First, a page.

From the table below, we can see that in June 2019, 1830 videos using music from the Hit Songs Group DBA catalog (not the video views for each video, but the number of the actual total of videos using one or more songs) have generated just over $56. In June 2018, 1088 videos using songs from the catalog have made a bit more than $7.3.
TikTok royalties were close to $0.0067 per view in 2018, and $0.030 per view in June 2019. Based on these figures, 100,000 views would generate approximately $3000 in revenue.
There are no distinct differences between distributors when it comes to getting the ‘best’ distribution to TikTok. Keep in mind that TikTok pays bi-yearly (or yearly) depending on the music catalog size of the label or artist. Because of this, in certain situations, labels agree to do a ‘buyout blanket license” with streaming platforms. When this happens, the label (or the artist) grants access to a bundle of songs, with a payment up front to distribute it.
So, how does TikTok match up to other streaming services? Spotify and Amazon Music, for example, pay artists royalties on a quarterly basis. Therefore, royalties from TikTok aren’t paid as frequently as others, unless you receive payment upfront as discussed above.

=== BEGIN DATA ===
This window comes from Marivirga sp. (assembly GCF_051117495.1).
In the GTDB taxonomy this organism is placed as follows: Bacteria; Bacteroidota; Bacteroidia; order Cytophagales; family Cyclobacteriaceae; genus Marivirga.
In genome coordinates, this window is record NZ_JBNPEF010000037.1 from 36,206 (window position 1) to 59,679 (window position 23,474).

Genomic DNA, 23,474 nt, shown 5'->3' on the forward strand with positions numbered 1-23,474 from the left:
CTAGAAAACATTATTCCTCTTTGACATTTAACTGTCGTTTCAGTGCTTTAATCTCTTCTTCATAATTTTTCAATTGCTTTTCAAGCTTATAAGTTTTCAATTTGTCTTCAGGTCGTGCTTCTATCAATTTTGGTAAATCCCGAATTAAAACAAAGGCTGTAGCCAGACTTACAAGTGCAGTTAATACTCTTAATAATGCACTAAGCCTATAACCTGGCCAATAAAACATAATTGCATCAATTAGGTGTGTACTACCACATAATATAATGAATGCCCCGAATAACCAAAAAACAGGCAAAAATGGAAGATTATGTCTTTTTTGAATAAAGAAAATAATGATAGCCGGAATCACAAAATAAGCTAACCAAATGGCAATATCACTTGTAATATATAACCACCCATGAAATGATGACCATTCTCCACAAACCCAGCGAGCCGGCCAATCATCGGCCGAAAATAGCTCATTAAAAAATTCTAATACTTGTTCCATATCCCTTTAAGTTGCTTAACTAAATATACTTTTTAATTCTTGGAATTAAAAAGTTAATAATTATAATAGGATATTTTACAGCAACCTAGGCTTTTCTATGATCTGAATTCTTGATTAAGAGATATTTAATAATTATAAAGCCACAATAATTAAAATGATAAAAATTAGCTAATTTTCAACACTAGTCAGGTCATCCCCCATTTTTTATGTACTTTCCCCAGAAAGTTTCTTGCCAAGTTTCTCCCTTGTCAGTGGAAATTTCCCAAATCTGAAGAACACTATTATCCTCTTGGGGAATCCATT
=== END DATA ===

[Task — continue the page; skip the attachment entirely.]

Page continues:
No matter the current business model used by TikTok to pay artists and labels, this app is great way to get artists’ music out there. It also completely bypasses the traditional gatekeepers (record labels, management, etc).
This is both good and bad news. Having your music accessible on TikTok can make you go viral quickly, and not generate any significant monetary revenue. I think that TikTok is perfect for artists that have a 360-degree presence, and consider themselves both content creators and influencers. As mentioned earlier, a large portion of TikTok’s audience is young. This makes the community receptive to songs with a strong social impact, and catchy tunes suitable for challenges where users can engage in duets.
TikTok is also one of few apps that allows crossing to share its videos on any social media platforms alongside SMS, Whatsapp, and Email. If you’re looking to get signed to major labels, remember that they are currently signing artists with songs performing well on TikTok.
Lastly, TikTok reminds artists the importance of ensuring their content is protected and ‘stamped’ with your logo or artist name. Several unauthorised websites allow conversion of TikTok videos into mp3s, and some of the most popular videos on TikTok have the “Save Video” option enabled. This allows users to save their favourite videos and featured songs on their smartphones.
Getting your music onto TikTok is something that all artists should consider. it is a great way to get your music noticed, especially with the platform’s popularity rising every day. I hope that this has clarified how videos from TikTok make money, and how that money is then distributed to artists.